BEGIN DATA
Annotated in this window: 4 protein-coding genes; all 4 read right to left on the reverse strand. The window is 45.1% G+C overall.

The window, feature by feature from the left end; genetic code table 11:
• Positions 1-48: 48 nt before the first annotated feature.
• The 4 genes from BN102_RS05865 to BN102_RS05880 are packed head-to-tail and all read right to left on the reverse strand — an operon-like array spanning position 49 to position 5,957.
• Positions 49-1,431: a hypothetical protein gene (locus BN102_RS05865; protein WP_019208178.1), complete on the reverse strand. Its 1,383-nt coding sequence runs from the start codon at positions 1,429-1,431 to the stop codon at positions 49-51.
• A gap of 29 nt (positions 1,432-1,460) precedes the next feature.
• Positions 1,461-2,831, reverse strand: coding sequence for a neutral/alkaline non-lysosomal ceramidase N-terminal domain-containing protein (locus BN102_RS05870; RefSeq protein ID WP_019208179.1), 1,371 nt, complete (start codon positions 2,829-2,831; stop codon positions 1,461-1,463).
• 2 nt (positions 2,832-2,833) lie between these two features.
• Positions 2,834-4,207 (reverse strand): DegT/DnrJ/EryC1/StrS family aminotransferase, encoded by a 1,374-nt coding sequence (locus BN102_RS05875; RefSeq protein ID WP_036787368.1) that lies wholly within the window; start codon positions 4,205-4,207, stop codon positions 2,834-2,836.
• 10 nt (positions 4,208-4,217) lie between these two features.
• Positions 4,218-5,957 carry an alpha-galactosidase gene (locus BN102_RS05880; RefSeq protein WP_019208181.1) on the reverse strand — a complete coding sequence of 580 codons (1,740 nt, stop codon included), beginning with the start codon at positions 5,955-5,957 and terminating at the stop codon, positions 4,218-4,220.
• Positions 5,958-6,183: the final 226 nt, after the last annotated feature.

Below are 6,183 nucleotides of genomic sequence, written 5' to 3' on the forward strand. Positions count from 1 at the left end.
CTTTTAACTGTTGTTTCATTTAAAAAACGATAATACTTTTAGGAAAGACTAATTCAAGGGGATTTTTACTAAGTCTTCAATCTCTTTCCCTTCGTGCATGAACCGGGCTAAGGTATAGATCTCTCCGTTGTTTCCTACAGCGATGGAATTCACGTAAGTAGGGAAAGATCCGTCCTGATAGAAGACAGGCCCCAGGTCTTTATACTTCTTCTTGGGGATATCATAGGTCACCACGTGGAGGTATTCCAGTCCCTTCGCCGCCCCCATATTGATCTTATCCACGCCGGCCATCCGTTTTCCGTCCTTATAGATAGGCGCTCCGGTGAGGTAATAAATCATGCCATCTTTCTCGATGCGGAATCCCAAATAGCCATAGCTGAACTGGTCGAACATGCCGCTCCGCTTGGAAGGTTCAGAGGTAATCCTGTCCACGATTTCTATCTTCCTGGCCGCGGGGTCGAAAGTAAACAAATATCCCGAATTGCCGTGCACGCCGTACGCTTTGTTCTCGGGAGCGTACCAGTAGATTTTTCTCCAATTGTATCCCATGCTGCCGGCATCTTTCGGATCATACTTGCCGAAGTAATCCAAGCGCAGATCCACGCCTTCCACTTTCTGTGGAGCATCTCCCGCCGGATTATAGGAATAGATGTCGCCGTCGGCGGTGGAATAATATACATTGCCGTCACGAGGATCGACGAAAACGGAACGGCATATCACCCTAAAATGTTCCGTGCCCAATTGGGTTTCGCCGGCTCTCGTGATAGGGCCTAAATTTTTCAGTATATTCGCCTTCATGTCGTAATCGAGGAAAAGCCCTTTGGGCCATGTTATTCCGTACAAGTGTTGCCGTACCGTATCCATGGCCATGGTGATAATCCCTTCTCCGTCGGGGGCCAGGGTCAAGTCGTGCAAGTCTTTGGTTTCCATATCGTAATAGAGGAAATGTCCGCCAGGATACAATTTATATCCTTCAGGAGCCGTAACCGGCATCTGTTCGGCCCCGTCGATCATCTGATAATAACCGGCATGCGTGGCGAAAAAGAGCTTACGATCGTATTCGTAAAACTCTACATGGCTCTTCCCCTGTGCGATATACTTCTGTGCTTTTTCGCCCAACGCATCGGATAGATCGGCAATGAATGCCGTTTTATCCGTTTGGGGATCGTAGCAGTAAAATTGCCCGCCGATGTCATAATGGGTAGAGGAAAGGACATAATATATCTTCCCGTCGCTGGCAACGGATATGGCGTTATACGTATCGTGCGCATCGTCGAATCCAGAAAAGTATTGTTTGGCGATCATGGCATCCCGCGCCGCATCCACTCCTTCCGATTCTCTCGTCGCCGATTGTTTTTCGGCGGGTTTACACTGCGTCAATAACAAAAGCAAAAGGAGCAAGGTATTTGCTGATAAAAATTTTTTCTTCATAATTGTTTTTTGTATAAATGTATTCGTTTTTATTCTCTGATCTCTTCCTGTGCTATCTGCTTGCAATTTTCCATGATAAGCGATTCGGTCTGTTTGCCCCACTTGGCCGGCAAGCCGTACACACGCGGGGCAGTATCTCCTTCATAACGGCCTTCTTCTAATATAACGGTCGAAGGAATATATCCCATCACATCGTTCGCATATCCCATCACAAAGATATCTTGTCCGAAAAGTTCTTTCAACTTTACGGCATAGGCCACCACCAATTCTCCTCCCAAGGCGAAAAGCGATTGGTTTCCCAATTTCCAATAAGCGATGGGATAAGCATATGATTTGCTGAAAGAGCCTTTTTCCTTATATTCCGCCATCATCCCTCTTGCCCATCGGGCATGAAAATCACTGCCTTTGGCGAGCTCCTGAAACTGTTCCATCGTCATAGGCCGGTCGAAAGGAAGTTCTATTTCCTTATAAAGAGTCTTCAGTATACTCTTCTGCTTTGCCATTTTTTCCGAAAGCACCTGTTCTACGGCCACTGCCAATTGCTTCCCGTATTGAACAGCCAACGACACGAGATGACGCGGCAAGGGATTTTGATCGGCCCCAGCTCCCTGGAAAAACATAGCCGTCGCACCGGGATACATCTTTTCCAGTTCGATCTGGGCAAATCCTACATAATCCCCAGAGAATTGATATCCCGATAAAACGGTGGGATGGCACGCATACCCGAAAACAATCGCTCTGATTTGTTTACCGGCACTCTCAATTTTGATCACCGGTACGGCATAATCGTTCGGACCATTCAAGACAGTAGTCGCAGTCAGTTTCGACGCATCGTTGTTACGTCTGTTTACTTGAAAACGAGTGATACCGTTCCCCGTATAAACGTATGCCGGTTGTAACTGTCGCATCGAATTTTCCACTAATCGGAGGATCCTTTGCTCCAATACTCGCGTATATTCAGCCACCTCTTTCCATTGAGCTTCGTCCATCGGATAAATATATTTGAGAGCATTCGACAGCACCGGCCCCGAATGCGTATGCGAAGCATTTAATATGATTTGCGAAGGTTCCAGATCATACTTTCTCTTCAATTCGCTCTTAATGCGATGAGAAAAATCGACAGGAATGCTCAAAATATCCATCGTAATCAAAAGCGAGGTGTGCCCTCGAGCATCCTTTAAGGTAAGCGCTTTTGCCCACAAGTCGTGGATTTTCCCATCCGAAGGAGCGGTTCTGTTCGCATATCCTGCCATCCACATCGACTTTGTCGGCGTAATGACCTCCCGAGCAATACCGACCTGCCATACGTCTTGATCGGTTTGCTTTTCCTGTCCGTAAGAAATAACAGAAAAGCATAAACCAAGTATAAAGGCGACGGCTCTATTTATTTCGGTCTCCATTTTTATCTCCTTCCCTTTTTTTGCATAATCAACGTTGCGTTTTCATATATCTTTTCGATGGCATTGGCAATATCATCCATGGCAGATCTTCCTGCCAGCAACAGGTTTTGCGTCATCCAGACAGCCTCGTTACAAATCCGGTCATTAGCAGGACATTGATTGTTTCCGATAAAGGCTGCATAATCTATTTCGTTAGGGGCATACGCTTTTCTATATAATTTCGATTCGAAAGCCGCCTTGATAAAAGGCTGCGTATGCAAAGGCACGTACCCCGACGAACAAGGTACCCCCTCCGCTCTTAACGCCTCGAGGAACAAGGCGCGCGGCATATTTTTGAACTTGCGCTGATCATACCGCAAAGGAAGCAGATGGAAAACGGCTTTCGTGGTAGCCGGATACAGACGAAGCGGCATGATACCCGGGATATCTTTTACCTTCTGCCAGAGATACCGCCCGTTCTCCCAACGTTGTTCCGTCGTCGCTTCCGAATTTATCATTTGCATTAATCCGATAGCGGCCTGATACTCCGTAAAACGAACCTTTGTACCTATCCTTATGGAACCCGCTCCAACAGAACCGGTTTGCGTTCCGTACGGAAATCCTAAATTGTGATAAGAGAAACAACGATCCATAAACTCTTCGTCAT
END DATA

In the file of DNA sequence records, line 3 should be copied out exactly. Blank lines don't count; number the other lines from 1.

• Positions 1-48: 48 nt before the first annotated feature.